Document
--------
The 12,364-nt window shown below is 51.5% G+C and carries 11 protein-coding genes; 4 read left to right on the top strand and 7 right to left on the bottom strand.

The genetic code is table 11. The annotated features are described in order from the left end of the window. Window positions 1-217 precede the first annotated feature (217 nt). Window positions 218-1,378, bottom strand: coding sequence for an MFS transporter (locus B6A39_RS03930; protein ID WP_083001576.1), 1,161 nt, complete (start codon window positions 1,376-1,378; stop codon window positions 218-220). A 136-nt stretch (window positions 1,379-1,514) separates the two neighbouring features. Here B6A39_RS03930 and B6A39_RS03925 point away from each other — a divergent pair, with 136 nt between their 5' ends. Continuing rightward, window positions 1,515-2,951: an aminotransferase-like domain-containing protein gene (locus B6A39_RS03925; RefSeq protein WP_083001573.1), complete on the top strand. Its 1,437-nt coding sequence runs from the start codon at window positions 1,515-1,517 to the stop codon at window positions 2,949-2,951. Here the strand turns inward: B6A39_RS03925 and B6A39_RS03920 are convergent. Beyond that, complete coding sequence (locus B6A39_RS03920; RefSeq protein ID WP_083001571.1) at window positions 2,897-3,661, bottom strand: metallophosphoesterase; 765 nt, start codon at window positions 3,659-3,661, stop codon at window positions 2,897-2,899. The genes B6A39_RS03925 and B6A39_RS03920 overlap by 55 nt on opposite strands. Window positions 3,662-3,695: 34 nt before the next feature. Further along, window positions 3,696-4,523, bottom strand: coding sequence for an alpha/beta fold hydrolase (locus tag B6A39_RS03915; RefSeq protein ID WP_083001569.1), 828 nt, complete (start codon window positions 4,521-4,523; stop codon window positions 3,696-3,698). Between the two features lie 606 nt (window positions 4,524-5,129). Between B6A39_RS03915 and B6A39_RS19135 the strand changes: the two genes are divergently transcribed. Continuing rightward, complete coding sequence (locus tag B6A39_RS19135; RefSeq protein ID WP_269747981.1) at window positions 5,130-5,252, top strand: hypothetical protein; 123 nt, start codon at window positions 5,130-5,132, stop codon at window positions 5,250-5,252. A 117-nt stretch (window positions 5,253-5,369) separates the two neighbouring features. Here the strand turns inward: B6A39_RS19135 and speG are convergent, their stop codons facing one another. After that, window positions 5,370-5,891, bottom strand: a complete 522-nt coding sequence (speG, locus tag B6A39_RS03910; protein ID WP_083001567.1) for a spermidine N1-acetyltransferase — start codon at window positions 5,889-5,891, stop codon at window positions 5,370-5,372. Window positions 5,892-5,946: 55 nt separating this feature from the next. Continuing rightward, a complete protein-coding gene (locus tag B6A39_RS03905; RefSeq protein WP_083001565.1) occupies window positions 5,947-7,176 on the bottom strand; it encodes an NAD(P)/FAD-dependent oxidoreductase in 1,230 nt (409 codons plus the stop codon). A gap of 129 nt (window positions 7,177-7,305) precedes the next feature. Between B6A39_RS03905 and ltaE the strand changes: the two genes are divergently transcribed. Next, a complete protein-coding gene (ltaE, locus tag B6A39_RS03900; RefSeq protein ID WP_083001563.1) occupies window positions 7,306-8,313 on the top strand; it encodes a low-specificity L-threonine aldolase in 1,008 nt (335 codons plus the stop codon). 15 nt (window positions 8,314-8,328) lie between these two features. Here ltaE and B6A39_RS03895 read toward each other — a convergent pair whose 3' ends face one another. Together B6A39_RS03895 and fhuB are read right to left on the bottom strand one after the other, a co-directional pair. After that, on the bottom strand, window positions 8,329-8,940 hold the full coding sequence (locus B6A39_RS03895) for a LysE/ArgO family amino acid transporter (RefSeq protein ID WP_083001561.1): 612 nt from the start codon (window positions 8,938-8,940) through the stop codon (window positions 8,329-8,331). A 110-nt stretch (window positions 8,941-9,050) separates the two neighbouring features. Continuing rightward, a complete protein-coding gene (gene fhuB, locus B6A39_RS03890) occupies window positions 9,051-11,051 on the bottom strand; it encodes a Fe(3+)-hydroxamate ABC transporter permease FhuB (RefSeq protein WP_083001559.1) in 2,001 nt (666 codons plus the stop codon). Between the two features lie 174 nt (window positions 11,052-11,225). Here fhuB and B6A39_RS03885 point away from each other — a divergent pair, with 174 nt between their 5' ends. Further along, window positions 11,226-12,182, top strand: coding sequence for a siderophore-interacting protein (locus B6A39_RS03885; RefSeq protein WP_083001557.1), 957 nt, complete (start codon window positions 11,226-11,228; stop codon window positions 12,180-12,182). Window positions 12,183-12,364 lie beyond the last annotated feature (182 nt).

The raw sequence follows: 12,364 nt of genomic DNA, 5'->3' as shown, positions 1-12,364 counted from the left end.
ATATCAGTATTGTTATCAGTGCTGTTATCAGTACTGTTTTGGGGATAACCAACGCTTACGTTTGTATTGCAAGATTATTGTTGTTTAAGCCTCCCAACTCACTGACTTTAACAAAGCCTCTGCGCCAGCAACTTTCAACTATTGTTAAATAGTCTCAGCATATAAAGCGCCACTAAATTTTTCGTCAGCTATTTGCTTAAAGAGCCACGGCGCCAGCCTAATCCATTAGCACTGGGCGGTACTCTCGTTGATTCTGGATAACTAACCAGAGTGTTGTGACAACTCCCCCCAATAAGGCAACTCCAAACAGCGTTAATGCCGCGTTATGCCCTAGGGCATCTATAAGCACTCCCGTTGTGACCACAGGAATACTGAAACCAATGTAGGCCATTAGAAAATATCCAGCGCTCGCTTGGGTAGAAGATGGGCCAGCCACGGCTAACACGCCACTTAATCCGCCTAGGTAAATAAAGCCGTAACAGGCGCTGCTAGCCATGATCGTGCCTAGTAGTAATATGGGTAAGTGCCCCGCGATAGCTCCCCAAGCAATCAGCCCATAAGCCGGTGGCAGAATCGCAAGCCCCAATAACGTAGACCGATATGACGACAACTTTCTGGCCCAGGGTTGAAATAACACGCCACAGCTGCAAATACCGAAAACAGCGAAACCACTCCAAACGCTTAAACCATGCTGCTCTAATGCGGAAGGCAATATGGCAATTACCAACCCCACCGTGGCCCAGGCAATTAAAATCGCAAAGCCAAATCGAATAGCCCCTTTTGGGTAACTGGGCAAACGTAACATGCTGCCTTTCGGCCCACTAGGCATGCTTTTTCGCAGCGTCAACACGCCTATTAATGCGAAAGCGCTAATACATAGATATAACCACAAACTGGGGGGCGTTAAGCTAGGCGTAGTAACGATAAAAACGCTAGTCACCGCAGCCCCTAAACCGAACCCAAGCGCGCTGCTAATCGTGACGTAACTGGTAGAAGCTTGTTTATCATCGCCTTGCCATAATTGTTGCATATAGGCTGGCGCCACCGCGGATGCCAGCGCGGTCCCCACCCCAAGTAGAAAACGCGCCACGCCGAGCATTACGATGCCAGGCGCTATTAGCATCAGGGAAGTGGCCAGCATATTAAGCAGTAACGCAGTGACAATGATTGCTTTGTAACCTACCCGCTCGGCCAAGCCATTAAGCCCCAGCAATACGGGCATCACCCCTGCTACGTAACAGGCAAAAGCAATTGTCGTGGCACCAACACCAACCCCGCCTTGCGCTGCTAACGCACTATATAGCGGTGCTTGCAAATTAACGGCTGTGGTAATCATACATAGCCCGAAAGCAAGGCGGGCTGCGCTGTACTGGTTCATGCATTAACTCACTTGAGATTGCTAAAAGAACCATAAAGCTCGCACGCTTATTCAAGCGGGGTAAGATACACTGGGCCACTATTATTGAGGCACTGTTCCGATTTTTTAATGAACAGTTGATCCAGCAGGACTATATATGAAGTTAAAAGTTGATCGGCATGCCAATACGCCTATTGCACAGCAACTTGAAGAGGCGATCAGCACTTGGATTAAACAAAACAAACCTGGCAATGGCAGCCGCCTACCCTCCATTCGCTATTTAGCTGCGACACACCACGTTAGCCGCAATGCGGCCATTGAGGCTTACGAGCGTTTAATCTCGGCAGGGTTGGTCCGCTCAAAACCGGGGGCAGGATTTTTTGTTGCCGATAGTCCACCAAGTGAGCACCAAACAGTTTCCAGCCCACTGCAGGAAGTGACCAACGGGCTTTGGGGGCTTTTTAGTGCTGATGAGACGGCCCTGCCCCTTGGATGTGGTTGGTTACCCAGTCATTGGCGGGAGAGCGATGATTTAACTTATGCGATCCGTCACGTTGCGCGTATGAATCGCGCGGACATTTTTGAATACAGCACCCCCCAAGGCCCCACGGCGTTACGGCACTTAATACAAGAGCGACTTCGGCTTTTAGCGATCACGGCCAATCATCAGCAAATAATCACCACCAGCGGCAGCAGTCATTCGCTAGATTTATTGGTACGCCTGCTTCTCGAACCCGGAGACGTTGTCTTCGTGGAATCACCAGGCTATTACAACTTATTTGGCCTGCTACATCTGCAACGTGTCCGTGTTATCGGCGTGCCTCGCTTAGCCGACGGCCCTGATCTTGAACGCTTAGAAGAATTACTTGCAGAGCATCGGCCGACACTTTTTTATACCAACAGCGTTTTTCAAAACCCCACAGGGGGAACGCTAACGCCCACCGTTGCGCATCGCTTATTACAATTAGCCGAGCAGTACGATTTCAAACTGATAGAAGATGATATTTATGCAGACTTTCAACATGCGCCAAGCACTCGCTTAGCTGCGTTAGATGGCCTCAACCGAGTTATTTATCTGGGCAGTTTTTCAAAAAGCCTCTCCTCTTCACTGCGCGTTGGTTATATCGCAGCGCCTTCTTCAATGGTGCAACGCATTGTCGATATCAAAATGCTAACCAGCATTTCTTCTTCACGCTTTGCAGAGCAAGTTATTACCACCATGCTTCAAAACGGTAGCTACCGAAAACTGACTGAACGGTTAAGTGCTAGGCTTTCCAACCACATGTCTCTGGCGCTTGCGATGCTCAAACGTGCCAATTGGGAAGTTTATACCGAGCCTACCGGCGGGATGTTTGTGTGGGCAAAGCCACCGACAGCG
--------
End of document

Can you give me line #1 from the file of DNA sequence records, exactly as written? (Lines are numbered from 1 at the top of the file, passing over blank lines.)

The 12,364-nt window shown below is 51.5% G+C and carries 11 protein-coding genes; 4 read left to right on the top strand and 7 right to left on the bottom strand.